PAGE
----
This has been a tough year, to say the least; we have all had our struggles. Thankfully, there is light at the end of the tunnel. Two drug companies are bringing COVID-19 vaccines to market soon. The “new normal” is on its way!
The Thanksgiving holiday is different this year for most of us. Gatherings may be smaller than usual. My niece tested positive for COVID, so her family didn’t make it to Grandmother’s house for the big day.
Thanksgiving is a time of gratitude, of course. What are you giving thanks for this year? Like most families, mine is far from perfect, but I can name several things for which I am deeply grateful to them. One of the most important lessons I learned while growing up is the importance of helping others. My great-grandmother fed the hungry in her home before government assistance programs existed. Her door was always open. Whether it’s volunteering in soup kitchen or opening the door for someone in a wheelchair, helping one another is what makes the world go ’round. Generosity instills true joy.
As for Thanksgiving dinner, some are taking a vacation from eating healthy, and that’s just fine. Feasting is part of the holiday. But if you’re like me, sometimes feast day turns into, “I’ll start a new diet on Monday.” If you’re trying not to blow it completely (and you still have Thanksgiving dinners this weekend), follow these tips to help keep you fit.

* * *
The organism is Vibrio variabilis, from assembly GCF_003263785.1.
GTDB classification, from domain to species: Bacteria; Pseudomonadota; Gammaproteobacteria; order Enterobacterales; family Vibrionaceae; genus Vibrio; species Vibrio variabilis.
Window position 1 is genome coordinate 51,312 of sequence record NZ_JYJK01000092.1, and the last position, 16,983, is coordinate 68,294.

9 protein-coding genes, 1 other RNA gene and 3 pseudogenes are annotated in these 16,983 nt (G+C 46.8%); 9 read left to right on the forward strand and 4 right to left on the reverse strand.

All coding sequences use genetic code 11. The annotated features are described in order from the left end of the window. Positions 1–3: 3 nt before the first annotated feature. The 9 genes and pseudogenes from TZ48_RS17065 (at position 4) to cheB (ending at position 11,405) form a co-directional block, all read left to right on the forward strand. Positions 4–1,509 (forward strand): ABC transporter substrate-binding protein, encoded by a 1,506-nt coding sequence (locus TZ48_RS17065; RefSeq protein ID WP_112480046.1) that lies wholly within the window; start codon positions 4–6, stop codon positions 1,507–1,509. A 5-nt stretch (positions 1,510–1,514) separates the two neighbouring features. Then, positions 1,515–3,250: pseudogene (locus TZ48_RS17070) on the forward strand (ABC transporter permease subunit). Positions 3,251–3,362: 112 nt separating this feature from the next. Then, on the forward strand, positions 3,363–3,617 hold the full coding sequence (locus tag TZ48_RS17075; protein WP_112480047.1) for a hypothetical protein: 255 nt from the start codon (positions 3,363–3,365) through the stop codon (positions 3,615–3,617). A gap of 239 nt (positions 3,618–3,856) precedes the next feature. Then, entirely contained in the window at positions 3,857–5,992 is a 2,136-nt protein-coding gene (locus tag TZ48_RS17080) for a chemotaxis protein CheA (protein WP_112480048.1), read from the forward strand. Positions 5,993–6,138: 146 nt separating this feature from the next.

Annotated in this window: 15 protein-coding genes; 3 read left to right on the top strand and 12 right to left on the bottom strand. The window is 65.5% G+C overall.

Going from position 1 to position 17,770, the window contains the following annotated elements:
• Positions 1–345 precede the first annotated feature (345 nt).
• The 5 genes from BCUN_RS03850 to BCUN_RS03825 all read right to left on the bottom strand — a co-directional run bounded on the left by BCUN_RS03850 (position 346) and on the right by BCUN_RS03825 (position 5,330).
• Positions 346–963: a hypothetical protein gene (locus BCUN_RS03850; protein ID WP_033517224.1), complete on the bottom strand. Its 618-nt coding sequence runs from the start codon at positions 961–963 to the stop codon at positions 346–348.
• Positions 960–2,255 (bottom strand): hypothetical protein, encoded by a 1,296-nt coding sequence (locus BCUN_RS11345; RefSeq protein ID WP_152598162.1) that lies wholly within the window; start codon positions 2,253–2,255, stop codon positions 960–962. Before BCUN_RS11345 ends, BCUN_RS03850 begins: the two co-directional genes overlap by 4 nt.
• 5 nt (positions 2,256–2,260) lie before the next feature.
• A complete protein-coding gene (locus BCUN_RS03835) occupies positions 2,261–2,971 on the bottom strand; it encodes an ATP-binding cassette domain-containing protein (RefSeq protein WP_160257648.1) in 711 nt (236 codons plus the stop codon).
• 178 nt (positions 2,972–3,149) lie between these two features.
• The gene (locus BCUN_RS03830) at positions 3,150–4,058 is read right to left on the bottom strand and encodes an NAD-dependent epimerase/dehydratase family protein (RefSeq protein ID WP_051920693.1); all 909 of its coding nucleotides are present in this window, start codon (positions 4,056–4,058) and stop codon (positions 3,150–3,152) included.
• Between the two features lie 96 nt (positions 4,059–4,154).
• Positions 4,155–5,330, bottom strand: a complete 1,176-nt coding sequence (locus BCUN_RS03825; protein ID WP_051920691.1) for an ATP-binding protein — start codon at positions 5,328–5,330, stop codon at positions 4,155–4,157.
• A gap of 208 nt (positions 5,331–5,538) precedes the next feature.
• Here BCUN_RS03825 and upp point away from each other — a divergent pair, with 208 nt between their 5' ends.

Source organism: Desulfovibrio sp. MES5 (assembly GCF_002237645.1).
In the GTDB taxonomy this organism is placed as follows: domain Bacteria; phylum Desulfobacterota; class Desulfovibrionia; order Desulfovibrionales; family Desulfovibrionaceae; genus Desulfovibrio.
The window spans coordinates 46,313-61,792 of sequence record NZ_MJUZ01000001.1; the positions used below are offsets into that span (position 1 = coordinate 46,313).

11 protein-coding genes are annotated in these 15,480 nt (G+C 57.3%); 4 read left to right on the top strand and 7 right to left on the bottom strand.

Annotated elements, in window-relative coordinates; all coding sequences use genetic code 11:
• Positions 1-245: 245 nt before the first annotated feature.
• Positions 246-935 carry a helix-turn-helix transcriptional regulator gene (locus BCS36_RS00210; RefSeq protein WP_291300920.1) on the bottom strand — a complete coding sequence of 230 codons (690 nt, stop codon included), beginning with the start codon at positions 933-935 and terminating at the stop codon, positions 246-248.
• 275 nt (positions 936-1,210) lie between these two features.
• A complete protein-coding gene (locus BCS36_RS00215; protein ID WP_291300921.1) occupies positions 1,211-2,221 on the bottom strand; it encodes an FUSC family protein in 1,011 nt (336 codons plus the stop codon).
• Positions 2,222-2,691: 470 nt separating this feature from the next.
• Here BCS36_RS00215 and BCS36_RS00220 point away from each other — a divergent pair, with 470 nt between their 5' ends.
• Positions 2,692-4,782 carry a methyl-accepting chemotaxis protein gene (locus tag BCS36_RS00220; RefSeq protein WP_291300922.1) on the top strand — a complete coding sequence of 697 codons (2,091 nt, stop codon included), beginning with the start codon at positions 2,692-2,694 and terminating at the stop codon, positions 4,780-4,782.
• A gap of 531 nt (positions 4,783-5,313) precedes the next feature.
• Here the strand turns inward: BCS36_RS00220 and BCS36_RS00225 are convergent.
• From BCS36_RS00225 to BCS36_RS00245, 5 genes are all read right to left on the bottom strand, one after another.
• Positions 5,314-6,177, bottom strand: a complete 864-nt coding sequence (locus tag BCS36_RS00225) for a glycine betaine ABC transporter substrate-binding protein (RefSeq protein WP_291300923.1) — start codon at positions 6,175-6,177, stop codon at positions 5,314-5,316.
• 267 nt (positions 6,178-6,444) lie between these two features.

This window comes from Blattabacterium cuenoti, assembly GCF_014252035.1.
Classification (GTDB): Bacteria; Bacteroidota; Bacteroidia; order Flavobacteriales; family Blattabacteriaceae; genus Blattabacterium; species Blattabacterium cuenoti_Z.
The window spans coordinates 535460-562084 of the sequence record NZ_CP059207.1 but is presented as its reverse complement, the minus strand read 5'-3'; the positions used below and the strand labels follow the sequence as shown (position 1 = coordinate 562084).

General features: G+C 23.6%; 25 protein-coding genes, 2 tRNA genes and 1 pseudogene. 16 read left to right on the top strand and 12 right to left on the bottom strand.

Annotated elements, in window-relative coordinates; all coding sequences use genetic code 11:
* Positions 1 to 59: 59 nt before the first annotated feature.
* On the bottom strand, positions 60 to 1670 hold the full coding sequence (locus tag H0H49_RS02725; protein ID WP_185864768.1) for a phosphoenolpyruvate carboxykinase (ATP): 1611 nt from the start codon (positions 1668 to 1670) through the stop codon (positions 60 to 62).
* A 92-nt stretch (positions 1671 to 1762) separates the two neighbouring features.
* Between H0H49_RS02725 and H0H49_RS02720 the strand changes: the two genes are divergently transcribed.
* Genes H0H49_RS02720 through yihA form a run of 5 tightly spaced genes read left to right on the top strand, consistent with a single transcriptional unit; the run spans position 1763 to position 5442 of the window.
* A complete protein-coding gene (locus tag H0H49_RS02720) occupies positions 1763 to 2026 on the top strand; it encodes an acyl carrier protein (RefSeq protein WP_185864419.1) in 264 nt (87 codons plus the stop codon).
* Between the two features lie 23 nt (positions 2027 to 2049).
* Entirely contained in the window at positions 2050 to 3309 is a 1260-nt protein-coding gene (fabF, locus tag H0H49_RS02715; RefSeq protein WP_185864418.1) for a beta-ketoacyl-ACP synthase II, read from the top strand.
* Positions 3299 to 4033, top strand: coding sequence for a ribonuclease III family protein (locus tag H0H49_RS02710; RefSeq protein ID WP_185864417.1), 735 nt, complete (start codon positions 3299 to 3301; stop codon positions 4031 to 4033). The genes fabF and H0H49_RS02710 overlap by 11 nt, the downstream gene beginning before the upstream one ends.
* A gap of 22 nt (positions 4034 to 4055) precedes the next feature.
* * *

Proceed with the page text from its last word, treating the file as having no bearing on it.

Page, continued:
• Eat breakfast. Consume this meal just like any other day. A healthy breakfast anchors your appetite for the rest of the day and will help prevent overeating at the main meal.
• Eat one plateful of food. This is one of the best ways to prevent overeating. Choose the foods you love, but don’t go back for seconds. You won’t feel deprived since you’ve made the food choices you want.
• Fill up on salads and vegetables. You’ll get some much-needed fiber and have less room for the high-calorie foods.
• Stop eating when full. It’s OK to be full; just don’t stuff yourself. Feeling stuffed is uncomfortable anyway, right?
• Drink lots of water. Water helps you feel full and prevents dehydration. When we are dehydrated, we are more likely to overeat.
• Enjoy one dessert. Try to limit yourself to one serving of pie or cake.
• Alcohol. If cocktails are a part of your day, limit yourself to one or two drinks. Alcohol is high in calories and lowers your inhibitions, making it easier to grab another slice of deliciousness.
• Chew gum after dinner. The chewing action gives your mouth something to do, so you will be less likely to pick up a bite of this-or-that.
• Brush your teeth after Thanksgiving dinner. That minty-fresh taste won’t mix well with a bite of sage-seasoned dressing.
• Focus on something other than food. Play a game, watch football or socialize. The holidays are a special time to catch up with friends and cousins.
I wish you all a safe and happy holiday!
LEANNE MCCRATE, RDN, CNSC, is an award-winning dietitian based in St. Louis, Missouri. Her mission is to educate consumers on sound, scientifically-based nutrition. Do you have a nutrition question? Email her today at email@example.com. Dear Dietitian does not endorse any products, health programs, or diet plans.